A turning point is an event which most observers would agree that what happens next is inevitable. At a time when a war is going on, the fog of the war often makes it difficult to identify all the effects of any one victory…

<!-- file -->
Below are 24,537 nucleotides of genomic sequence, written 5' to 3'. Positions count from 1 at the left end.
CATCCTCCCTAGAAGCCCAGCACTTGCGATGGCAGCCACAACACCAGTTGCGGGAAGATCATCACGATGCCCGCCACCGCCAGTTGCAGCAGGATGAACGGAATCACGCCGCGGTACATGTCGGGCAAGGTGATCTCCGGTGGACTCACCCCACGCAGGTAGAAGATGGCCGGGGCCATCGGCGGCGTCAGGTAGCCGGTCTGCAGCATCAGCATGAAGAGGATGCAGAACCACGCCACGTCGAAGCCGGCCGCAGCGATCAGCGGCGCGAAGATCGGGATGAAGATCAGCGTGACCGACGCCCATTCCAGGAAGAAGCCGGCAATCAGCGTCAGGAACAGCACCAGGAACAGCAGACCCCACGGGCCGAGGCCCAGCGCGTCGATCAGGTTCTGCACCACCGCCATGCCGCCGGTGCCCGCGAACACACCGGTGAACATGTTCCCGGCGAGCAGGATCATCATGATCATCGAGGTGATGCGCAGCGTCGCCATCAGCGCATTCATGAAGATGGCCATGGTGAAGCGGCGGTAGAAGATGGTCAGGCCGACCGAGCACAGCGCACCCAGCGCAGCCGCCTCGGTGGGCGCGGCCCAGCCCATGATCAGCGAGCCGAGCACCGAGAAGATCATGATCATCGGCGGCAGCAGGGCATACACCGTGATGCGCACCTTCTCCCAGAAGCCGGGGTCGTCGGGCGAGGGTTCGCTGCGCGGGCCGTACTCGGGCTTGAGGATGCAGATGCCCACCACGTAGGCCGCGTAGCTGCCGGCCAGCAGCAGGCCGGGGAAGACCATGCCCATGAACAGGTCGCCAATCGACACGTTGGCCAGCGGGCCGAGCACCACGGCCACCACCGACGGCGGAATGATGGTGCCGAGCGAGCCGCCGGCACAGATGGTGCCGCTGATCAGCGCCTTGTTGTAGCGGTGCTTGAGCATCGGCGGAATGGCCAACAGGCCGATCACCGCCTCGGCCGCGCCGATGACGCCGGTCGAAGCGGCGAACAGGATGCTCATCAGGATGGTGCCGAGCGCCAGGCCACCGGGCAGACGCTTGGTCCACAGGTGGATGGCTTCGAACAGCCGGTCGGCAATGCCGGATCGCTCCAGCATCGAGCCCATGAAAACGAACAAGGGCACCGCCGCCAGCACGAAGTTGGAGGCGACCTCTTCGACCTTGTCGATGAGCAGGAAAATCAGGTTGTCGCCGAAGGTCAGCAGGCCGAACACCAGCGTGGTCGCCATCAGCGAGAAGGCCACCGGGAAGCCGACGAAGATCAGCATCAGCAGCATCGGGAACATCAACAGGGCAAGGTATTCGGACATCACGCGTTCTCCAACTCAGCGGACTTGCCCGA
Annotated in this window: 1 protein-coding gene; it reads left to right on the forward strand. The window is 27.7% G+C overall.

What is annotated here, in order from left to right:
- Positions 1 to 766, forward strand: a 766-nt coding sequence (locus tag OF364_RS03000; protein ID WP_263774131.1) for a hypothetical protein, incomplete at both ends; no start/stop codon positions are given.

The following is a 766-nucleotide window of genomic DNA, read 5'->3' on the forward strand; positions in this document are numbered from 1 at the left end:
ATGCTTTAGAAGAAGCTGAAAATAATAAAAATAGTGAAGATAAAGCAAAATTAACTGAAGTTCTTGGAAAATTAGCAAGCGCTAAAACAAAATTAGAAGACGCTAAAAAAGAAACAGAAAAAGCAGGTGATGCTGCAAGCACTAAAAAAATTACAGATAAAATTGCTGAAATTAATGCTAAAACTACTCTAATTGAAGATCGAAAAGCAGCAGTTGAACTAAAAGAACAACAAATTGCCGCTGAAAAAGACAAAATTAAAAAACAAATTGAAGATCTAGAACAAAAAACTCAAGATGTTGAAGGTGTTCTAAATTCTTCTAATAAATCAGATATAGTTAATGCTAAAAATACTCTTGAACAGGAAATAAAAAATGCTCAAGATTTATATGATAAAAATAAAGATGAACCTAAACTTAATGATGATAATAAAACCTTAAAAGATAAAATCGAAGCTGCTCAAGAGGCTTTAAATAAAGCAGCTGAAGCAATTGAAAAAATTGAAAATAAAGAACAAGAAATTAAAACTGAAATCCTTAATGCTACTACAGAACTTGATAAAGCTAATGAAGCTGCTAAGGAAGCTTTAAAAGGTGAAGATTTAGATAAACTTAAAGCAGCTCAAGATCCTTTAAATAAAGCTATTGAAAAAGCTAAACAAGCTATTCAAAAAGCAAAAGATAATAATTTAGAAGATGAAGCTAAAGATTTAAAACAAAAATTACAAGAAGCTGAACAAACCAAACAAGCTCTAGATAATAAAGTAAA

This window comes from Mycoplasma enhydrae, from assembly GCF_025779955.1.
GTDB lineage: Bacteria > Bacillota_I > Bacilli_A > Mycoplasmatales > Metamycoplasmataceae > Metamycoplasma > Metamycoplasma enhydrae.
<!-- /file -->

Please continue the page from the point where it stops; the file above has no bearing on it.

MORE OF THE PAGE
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There were several turning points in America through the 1970s. These were the points of time when a significant change occurred. They were also moments of decision. At this time, there were many changes taking place around the world. Millions were dead, and the United States had become a super power (Finkelman, 2005). A sweeping historical turning point during the Second World War through the 1970s was the Watergate scandal. This political scandal took place in 1972, in the United States. There was a break in at the Democratic National Committee headquarters in Washington DC at the Watergate office complex. At the time, Richard Nixon was the president and his administration attempted to cover up its involvement in the break in. During the investigation into the scandal, many things got found out. It became discovered that president Nixon was taping all the conversations in the white House. It was this tapes that when later they got handed over government investigators implicated the president to have got involved in the cover up. Money that also got found on the burglars got connected to a slush fund used by fundraising group for the re-election of the president. Nixon’s vice president Agnew also admitted to tax evasion. The scandal was a crucial turning point because it led Americans to have key mistrust within their leaders and thus begin to question their leadership skills. It had a vital political impact on politics because political leaders and everyone else are fully aware that no one is above the law. This is because this scandal led to the resignation of a United States president. In America today, there is closer examination of the procedures of the executive office by the public. It served as a civic lesson to the public. People began to pay keen attention to their leaders and started to question leaders in local and state offices. This scandal also asserted the judiciary’s power to bring justice and equality of opportunity. Another key historical turning point that occurred during the World War II through the 1970s was the civil rights movement. This was a worldwide political movement for equality before the law. It took place between 1950 and 1980 (Finkelman, 2005). It took the form of civil resistance and campaigns aimed at bringing change. In some places, it became accompanied by armed rebellion and civil unrest. In America, the social rights movements aimed at outlawing racial discrimination and restoring voting rights to blacks. These movements not only gave equality to African American’s but also women. This had a significant impact on America today as it eventually led to the first black president and women in politics are reaching for the glass ceiling. This movement in America ensured that today certain groups of people got allowed to hold the basic rights that are guaranteed in the constitution. African Americans and women have an equal opportunity to be wealthy and lead a good life. No one’s rights get limited by law in America today as previously was the case. This movement ensured that today there is equality of rights and opportunities in America (Finkelman, 2005). America in the late 1930s wanted to stay out of the European conflict that became the World War II. This was because World War I had ended just 15 years earlier, and it was still a fresh wound to many Americans. World War I killed people, cost money, damaged property and affected everyone who encountered it. Most of them believed that the lives lost in World War I were so many and it was not worth it. A majority of American population was opposed to any policy that could involve the United States in another bloody conflict. In the years after the world war I Americans had reached the conclusion that it had been a disastrous mistake to